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Daily News Analysis


22nd June, 2024 Geography


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Picture Courtesy: https://www.thehindu.com/news/international/ancient-greek-sanctuary-slowly-sinks-into-the-aegean-sea/article68283994.ece

Context: Delos, a UNESCO World Heritage Site, faces destruction from rising sea levels and climate change, threatening its ancient Greek and Roman archaeological significance.


  • The ancient sanctuary of Delos, a UNESCO World Heritage Site since 1990, is facing a serious threat from climate change.
  • Located in the Cyclades archipelago of the Aegean Sea, Delos holds immense historical significance as one of the most important sanctuaries of the ancient Greek and Roman world.
  • Rising sea levels and other climate change impacts are putting this invaluable archaeological site at risk of being submerged and damaged beyond repair.

Delos is an island located near Mykonos in Greece. It is known for its significance in mythology, history, and archaeology.

Historical and Cultural Significance

  • Delos as a Sanctuary: Delos was admired as the birthplace of Apollo, the god of light, arts, and healing, and his sister Artemis, the goddess of the hunt. These deities were central to both Greek and Roman religion.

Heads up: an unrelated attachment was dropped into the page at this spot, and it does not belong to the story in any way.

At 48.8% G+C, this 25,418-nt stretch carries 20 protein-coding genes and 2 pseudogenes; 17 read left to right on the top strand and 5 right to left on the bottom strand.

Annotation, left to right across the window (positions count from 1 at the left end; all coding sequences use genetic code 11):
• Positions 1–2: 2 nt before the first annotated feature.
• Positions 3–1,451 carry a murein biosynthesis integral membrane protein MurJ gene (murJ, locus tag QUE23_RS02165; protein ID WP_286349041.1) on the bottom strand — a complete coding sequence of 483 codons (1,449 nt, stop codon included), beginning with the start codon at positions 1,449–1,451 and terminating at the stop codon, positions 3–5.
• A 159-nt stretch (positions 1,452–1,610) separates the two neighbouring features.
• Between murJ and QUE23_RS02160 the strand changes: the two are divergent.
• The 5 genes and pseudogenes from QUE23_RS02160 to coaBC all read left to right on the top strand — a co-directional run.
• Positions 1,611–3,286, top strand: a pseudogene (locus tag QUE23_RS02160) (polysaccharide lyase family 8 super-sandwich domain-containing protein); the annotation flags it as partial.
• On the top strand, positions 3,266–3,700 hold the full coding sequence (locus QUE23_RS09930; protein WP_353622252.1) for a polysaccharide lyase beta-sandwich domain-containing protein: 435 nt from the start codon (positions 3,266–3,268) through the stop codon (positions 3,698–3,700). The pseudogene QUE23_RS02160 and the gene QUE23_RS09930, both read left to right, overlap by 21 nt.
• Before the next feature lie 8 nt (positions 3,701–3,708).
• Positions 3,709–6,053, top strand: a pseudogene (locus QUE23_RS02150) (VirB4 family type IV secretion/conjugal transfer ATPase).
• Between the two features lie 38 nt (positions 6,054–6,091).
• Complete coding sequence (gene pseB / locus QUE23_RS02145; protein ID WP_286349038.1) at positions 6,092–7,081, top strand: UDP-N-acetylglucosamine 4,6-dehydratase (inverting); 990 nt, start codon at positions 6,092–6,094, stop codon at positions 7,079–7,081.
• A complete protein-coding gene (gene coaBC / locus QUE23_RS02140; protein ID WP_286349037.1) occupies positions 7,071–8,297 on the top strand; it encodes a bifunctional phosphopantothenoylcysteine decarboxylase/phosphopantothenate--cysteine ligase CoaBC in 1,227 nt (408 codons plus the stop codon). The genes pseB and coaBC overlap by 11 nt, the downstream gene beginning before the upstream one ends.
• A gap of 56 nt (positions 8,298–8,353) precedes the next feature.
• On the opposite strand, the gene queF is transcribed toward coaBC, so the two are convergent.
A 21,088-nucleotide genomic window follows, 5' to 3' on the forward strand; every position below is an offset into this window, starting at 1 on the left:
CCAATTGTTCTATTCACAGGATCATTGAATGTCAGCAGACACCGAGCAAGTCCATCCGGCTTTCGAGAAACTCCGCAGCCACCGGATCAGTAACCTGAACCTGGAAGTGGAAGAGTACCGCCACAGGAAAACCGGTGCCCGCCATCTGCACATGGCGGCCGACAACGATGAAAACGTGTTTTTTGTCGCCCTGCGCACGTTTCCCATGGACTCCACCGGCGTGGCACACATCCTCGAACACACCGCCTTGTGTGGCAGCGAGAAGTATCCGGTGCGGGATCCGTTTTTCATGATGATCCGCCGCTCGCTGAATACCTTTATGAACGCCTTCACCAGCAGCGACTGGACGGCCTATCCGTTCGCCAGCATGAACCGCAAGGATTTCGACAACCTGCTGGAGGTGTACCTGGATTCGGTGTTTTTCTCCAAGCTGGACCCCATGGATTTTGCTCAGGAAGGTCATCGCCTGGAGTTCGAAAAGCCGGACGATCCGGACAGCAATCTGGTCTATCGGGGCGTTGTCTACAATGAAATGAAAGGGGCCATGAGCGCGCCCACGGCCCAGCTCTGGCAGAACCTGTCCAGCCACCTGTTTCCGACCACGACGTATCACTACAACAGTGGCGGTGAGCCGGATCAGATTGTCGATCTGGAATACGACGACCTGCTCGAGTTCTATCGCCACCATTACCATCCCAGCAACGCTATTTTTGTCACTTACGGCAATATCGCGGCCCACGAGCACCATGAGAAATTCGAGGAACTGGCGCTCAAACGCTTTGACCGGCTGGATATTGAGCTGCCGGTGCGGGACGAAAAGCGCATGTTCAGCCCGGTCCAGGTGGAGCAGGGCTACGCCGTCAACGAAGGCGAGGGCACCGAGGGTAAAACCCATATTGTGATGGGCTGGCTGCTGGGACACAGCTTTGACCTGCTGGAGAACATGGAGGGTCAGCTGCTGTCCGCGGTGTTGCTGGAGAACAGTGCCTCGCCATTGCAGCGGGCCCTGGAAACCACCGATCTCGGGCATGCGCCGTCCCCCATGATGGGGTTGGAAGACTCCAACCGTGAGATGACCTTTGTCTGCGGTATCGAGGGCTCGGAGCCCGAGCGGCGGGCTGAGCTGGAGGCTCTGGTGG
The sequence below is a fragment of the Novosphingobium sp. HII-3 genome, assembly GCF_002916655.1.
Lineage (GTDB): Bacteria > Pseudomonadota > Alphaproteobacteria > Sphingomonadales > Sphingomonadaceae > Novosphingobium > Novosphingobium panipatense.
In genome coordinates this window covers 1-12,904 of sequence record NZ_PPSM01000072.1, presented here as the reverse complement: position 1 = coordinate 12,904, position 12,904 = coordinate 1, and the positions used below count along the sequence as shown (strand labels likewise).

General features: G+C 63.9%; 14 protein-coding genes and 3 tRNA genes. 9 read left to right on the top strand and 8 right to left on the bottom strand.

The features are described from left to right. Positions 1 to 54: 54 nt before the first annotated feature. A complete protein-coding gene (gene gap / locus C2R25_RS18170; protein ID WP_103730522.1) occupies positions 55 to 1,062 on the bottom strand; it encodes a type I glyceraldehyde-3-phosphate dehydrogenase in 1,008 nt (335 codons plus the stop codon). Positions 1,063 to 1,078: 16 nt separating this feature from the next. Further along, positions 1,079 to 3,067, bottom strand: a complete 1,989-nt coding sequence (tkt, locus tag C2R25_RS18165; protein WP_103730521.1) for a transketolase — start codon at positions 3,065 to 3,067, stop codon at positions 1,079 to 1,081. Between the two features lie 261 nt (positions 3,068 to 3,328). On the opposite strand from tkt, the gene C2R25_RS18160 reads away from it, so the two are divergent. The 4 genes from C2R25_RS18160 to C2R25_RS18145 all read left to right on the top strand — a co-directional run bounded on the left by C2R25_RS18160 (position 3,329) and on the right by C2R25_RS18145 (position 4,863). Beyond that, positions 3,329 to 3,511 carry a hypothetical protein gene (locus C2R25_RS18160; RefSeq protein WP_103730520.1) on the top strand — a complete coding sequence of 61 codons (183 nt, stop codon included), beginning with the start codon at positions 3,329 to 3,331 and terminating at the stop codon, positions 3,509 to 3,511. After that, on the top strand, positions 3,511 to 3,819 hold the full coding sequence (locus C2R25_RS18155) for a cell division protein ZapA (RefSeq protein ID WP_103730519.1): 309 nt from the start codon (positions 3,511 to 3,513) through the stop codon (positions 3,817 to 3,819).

• Economic and Religious Hub: At its peak during the Roman era, Delos was a bustling city attracting pilgrims and traders from all over the ancient world, with a population of around 30,000 people. It served as a major hub of trade in the Mediterranean.
  • Ruins and Artefacts: The Island’s 2,000-year-old buildings provide invaluable insights into daily life during the Hellenistic and Roman periods. Key features include temples, marketplaces, and iconic stone lions guarding sacred spaces.

Current Threats

Rising Sea Levels

  • Climate Change Impact: Due to global warming, sea levels around Delos have risen significantly, with some parts of the island experiencing a rise of up to 20 metres in the past decade.
  • Structural Damage: Seawater intrusion is eroding the foundations of ancient buildings, particularly in areas that housed trade and storage buildings in the first and second centuries BCE. Each spring, archaeologists observe new collapses in the site's structures.

Material Degradation

  • Humidity and Temperature: A study by Aristotelio University highlights that rising temperatures and high humidity levels are affecting the chemical composition of materials used in ancient monuments. These materials, much like the human body, are only built to withstand specific temperatures and humidity levels, leading to accelerated deterioration under changing climate conditions.

Tourist Pressure

  • Tourist Activity: The influx of tourists from nearby Mykonos, often straying into restricted areas, poses additional risks to the site. The limited number of archaeologists available to supervise the site during peak tourist seasons exacerbates this issue.


The Hindu



Q. Delos Island is frequently seen in the news, it is located in the:

A) Aegean Sea

B) Ionian Sea

C) Black Sea

D) Caspian Sea

Answer:  A